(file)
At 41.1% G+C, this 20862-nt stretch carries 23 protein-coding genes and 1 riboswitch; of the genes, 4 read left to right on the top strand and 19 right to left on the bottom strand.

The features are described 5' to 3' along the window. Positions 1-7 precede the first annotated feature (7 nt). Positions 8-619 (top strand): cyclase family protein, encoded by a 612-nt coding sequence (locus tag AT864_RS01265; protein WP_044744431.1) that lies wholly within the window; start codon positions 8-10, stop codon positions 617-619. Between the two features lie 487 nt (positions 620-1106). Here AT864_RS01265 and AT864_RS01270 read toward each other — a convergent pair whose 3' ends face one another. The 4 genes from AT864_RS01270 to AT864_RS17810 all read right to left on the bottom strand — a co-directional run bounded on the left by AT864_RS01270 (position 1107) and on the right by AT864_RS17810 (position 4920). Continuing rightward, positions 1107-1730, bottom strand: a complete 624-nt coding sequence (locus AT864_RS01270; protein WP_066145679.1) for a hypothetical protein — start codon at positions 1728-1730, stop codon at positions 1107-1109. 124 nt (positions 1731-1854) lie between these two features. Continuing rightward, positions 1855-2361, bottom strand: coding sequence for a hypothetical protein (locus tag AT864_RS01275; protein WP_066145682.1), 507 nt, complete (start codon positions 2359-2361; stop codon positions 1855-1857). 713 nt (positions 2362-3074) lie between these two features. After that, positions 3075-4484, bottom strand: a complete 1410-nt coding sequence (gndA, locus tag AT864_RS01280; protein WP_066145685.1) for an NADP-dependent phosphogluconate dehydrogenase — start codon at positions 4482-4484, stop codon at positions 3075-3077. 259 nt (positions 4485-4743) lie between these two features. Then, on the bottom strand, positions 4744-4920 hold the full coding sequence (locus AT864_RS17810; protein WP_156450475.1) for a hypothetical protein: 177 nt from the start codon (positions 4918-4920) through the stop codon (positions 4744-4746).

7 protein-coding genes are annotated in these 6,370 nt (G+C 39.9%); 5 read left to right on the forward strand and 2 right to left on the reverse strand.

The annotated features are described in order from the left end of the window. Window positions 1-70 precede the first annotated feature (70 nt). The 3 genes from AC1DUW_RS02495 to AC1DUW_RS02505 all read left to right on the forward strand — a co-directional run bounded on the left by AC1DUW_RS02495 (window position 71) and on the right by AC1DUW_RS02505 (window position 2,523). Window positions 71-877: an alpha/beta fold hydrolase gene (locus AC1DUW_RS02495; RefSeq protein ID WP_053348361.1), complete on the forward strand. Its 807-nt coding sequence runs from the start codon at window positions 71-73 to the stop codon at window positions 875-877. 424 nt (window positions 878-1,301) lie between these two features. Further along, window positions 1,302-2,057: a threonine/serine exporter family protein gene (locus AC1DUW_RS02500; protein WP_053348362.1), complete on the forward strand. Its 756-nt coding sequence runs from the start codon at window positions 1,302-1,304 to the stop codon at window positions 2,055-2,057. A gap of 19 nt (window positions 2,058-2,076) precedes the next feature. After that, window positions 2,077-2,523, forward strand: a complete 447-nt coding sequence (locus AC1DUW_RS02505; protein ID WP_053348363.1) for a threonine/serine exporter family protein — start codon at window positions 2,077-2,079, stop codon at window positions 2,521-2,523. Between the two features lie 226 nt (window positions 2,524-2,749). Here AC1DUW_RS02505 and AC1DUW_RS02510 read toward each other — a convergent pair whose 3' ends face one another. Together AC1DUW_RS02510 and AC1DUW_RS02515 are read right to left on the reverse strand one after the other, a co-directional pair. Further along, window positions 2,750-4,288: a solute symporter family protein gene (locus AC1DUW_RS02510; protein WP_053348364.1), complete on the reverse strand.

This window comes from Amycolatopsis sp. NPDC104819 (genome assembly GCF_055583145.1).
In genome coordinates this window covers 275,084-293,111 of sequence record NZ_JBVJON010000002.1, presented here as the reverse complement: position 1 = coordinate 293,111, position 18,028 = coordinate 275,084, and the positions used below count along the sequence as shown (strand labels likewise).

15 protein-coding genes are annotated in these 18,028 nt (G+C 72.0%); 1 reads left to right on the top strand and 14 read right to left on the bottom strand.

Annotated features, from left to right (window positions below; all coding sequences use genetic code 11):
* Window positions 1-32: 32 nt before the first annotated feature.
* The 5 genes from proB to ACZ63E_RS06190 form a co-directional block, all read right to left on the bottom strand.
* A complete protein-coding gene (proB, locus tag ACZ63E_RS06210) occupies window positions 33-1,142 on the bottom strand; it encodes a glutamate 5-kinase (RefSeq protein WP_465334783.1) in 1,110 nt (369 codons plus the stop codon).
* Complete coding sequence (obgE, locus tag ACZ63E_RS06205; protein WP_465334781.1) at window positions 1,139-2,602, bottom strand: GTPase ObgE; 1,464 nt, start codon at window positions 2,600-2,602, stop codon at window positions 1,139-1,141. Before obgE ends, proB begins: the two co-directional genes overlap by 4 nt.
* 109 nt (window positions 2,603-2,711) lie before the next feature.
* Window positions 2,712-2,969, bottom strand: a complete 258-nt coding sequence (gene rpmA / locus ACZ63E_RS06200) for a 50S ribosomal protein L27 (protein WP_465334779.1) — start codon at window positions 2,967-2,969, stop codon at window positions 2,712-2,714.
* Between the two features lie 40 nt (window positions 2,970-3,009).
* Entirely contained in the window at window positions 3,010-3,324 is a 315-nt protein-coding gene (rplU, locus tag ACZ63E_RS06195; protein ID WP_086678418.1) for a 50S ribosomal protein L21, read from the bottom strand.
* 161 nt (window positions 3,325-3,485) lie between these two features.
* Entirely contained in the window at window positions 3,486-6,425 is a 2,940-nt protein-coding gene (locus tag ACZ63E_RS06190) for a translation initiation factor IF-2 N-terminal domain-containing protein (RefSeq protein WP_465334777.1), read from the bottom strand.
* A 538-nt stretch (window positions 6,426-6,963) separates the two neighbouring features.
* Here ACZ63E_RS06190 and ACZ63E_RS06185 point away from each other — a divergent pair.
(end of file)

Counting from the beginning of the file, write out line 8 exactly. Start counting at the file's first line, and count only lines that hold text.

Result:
Annotated features, from left to right (window positions below; all coding sequences use genetic code 11):